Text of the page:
Production falls again despite EV surge
- Posted by: Alan Feldberg
- Category: News
UK car production fell 27% in August as the global shortage of semiconductors continues to hinder production.
According to the Society of Motor Manufacturers and Traders, 37,246 cars were manufactured in August, making it the second month of decline.
Despite the challenges, production of the latest battery electric (BEV), plug-in hybrid (PHEV) and hybrid (HEV) cars surged to a new high, representing more than a quarter (27.6%) of all cars made, equivalent to 10,274 units.
It means UK car factories have turned out 137,031 alternatively fuelled cars since January, 51,679 more than the same period in 2020.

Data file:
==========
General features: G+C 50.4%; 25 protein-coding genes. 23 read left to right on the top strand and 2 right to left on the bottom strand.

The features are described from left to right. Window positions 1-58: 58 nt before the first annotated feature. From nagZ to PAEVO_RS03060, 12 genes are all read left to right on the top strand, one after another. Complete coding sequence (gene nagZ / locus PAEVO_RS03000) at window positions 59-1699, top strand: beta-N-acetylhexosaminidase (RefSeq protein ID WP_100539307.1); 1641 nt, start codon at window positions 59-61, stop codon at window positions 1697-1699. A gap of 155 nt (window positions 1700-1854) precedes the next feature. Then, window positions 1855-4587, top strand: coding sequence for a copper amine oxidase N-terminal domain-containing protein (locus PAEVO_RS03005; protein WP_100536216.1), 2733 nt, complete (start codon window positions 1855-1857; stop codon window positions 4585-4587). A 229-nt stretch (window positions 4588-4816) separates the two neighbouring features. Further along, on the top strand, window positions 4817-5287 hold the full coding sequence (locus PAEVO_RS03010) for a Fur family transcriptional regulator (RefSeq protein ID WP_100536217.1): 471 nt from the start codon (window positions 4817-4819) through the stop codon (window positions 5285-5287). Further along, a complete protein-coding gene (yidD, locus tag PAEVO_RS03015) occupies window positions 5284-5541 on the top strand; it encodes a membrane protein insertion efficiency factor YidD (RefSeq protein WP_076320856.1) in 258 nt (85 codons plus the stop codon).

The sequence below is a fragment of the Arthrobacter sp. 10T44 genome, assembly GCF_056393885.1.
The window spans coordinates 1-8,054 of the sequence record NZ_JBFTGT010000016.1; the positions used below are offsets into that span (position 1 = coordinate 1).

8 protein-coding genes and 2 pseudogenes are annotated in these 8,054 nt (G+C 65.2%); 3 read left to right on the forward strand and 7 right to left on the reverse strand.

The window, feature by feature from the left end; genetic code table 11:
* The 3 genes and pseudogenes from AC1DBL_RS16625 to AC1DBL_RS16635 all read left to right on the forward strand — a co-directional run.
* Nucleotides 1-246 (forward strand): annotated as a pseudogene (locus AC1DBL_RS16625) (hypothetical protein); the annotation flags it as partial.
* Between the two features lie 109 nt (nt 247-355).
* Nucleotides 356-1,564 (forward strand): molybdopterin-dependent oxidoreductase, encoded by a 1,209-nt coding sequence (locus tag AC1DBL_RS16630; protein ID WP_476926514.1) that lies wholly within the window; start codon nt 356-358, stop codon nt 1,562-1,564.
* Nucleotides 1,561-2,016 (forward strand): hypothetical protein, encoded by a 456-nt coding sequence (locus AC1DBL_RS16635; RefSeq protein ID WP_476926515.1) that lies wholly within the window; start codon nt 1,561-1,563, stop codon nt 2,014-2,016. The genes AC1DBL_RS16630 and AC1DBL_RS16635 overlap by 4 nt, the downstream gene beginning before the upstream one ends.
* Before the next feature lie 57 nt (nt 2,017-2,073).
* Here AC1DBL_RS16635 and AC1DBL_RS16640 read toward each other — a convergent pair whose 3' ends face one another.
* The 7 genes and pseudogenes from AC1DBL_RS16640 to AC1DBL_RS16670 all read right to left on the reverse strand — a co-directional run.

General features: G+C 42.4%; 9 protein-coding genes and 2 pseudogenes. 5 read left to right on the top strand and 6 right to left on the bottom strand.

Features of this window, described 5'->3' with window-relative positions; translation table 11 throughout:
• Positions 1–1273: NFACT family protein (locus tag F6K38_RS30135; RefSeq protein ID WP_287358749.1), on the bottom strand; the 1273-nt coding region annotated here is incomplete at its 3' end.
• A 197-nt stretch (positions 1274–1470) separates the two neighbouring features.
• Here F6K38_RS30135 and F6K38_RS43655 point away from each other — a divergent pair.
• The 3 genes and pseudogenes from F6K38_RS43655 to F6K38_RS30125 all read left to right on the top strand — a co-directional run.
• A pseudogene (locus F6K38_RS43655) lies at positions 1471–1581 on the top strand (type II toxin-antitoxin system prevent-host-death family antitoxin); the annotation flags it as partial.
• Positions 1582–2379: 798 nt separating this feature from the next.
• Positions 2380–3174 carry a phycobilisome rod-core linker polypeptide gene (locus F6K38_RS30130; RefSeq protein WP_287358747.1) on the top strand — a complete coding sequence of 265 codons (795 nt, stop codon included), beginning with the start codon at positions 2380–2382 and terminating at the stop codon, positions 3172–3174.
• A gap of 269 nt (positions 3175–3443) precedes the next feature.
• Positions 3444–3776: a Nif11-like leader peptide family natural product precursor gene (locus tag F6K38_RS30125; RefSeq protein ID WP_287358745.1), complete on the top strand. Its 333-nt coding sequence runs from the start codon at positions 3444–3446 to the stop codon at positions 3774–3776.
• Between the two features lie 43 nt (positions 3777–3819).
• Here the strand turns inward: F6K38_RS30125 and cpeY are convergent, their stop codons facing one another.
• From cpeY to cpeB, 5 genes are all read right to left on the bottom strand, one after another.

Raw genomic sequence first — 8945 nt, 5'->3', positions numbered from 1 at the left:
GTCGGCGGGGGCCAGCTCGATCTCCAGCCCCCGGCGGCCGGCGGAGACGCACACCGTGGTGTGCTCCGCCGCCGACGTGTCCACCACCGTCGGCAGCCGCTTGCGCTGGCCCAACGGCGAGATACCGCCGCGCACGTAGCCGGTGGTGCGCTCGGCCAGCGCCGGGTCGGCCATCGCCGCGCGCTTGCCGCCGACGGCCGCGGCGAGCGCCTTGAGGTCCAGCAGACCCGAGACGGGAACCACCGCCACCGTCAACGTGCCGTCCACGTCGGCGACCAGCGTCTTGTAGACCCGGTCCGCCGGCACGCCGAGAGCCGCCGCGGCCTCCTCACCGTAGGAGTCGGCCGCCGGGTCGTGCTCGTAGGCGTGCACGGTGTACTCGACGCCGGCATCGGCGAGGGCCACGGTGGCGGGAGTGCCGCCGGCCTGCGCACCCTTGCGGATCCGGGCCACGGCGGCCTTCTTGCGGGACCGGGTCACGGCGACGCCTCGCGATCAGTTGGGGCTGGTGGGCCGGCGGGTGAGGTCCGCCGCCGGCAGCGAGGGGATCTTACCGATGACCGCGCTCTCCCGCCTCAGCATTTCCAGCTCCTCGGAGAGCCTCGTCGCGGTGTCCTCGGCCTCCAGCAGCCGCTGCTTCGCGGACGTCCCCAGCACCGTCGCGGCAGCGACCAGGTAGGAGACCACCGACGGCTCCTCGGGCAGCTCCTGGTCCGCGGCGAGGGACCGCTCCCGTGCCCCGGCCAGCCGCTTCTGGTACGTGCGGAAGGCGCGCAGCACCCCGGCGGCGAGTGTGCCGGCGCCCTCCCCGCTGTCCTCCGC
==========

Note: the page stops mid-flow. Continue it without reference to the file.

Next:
Production in the year-to-date is up by 13.8%, to 589,607 cars, driven by exports with 83.2% of everything made heading for markets abroad.
Mike Hawes, SMMT chief executive, said: “Another significant decline for UK car production is extremely worrying both for the sector and its many thousands of workers nationwide. While not the only factor at play, the impact of the semiconductor shortage on manufacturing cannot be overstated. Carmakers and their suppliers are battling to keep production lines rolling with constraints expected to continue well into 2022 and possibly beyond.
“Job support schemes such as furlough have proven such a lifeline to automotive businesses yet its cessation today comes at the worst time, with the industry still facing Covid-related stoppages which are damaging the sector and threatening the supply chain in particular. Other countries have extended their support; we need the UK to do likewise.”